Guide

Working with the Port Health Authorities

Role and responsibilities of port health authorities

Checks on food at the point of import are in place throughout Europe to control the risks to human and animal health. Many ports and airports in the UK have specialist facilities that deal with high-risk food imports such as food of animal origin, meat and fish products, as well as other high-risk foods such as peanuts.

Local authorities (including port health authorities) enforce controls on UK food imports.

What are the functions of port health authorities?

Port health authorities carry out checks on food and feed consignments in order to:

  • ensure that only products that are safe to eat enter the food chain
  • safeguard animal and public health
  • check compliance with European Union (EU) rules and international trading standards

Port health authorities are responsible for monitoring all food imports but will not physically check all food imports. It's your responsibility to ensure that your products are safe to eat.

Although detailed import checks may be carried out on any food products from non-EU countries ('third countries'), the actual checks carried out are determined on a risk basis. For products that have been declared as high risk at an EU/UK level, special health controls are in place, and checks must be carried out at import stage. Port health authorities must be notified in advance of the arrival of your goods.

Read more about the types of checks carried out by port health authorities and the information that they require.

What products are subject to special checks?

One of the groups of products that are subject to special checks are products of animal origin (POAO). Checks on these products are referred to as veterinary checks and are carried out to protect both public and animal health. POAO include products such as:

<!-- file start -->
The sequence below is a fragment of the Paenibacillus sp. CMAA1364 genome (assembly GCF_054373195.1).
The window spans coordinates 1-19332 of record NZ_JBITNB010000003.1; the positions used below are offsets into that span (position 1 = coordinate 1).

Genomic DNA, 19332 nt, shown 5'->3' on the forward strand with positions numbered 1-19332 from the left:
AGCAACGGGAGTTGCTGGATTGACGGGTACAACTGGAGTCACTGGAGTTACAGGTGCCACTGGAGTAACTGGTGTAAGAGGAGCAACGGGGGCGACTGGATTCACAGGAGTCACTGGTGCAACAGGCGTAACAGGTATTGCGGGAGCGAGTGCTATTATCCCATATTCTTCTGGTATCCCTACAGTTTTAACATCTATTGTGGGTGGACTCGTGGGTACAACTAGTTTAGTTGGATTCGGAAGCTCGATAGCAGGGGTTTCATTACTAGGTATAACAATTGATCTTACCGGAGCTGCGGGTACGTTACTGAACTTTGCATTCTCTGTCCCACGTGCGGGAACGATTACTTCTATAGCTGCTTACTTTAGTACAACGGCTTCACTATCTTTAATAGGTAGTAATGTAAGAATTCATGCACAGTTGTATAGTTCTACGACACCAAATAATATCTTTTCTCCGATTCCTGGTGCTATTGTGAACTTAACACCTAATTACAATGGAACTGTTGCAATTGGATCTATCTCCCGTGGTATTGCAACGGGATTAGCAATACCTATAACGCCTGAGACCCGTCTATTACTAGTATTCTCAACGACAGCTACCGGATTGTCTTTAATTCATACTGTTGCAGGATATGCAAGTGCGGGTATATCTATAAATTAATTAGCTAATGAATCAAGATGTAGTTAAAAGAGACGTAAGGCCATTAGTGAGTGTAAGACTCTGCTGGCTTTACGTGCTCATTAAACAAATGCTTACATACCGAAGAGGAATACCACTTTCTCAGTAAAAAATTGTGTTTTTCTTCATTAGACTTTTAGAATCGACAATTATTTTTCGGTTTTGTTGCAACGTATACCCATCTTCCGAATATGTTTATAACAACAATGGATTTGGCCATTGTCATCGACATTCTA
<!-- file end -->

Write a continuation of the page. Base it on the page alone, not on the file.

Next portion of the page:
• meat
  • dairy products
  • fish
  • honey
  • gelatine
  • hay and straw

There are a number of products which have been found to present a particular risk to public health. Checks are carried out on food not of animal origin (FNAO). These include, but are not limited to:

  • peanuts
  • spices
  • palm oil
  • figs
  • pistachios and other nuts

Some of these products may be subject to special controls or may be banned altogether. You can find a list of FNAO subject to special controls.

Certain other feed and food of non-animal origin from named certain third countries are subject to increased controls. Such products can only enter the UK through specific ports and airports, approved as designated points of entry (DPE) and the port health authority at that DPE needs to be notified at least one day in advance of import.

Find a full list of DPEs.

The port health authorities also carry out checks on imports of organic produce. Importers can register with the Department of Agriculture, Environment and Rural Affairs (DAERA) to provide advance notice of the arrival of their goods.

There are also controls on imports of plants and plant produce, including:

  • certain fruit
  • potatoes
  • vegetables
  • bulbs

The Plant Health and Seeds Inspectorate is responsible for implementing controls. They require all importers of controlled health plant goods to register and provide advance notice of at least four working hours if brought in by air and in all other cases (including ship) at least three working days. If you do not pre-notify your consignment, it will not be Customs cleared.